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Old 02-23-2007, 06:12 AM
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Fema


Some people have referred to it as the "secret government" of the United States. It is not an elected body, it does not involve itself in public disclosures, and it even has a quasi-secret budget in the billions of dollars. This government organization has more power than the President of the United States or the Congress, it has the power to suspend laws, move entire populations, arrest and detain citizens without a warrant and hold them without trial, it can seize property, food supplies, transportation systems, and can suspend the Constitution.

Not only is it the most powerful entity in the United States, but it was not even created under Constitutional law by the Congress. It was a product of a Presidential Executive Order. No, it is not the U.S. military nor the Central Intelligence Agency, they are subject to Congress. The organization is called FEMA, which stands for the Federal Emergency Management Agency. Originally conceived in the Richard Nixon Administration, it was refined by President Jimmy Carter and given teeth in the Ronald Reagan and George Bush Administrations.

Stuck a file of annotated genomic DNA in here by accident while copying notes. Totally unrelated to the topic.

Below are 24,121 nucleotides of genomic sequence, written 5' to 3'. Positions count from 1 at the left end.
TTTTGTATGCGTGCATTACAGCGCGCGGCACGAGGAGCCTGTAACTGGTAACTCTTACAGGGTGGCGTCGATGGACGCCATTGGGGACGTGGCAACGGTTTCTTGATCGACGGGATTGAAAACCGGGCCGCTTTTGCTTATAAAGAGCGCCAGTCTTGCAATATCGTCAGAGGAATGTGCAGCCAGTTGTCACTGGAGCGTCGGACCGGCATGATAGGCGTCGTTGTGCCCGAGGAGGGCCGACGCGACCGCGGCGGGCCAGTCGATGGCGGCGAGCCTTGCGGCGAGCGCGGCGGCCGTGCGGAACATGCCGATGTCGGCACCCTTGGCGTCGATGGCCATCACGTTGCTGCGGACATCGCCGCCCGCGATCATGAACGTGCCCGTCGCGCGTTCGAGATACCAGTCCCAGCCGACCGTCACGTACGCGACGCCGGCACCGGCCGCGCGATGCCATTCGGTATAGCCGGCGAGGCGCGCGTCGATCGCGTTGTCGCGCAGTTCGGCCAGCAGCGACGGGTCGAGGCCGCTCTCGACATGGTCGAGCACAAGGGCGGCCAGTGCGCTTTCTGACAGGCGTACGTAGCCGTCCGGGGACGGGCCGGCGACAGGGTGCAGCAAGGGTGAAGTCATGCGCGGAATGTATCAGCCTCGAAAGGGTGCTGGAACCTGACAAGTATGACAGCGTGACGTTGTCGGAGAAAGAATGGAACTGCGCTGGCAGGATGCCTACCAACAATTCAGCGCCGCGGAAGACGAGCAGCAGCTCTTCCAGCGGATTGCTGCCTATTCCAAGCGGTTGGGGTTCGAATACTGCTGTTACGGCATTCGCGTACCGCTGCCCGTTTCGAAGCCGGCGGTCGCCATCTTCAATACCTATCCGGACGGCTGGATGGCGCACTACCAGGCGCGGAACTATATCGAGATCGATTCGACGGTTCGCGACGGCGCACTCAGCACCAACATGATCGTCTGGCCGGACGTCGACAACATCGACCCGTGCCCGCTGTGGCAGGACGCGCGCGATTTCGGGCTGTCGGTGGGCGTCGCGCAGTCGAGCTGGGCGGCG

FEMA had one original concept when it was created, to assure the survivability of the United States government in the event of a nuclear attack on this nation. It was also provided with the task of being a federal coordinating body during times of domestic disasters, such as earthquakes, floods and hurricanes. Its awesome powers grow under the tutelage of people like Lt. Col. Oliver North and General Richard Secord, the architects on the Iran-Contra scandal and the looting of America's savings and loan institutions. FEMA has even been given control of the State Defense Forces, a rag-tag, often considered neo-Nazi, civilian army that will substitute for the National Guard, if the Guard is called to duty overseas.

THE MOST POWERFUL ORGANIZATION IN THE UNITED STATES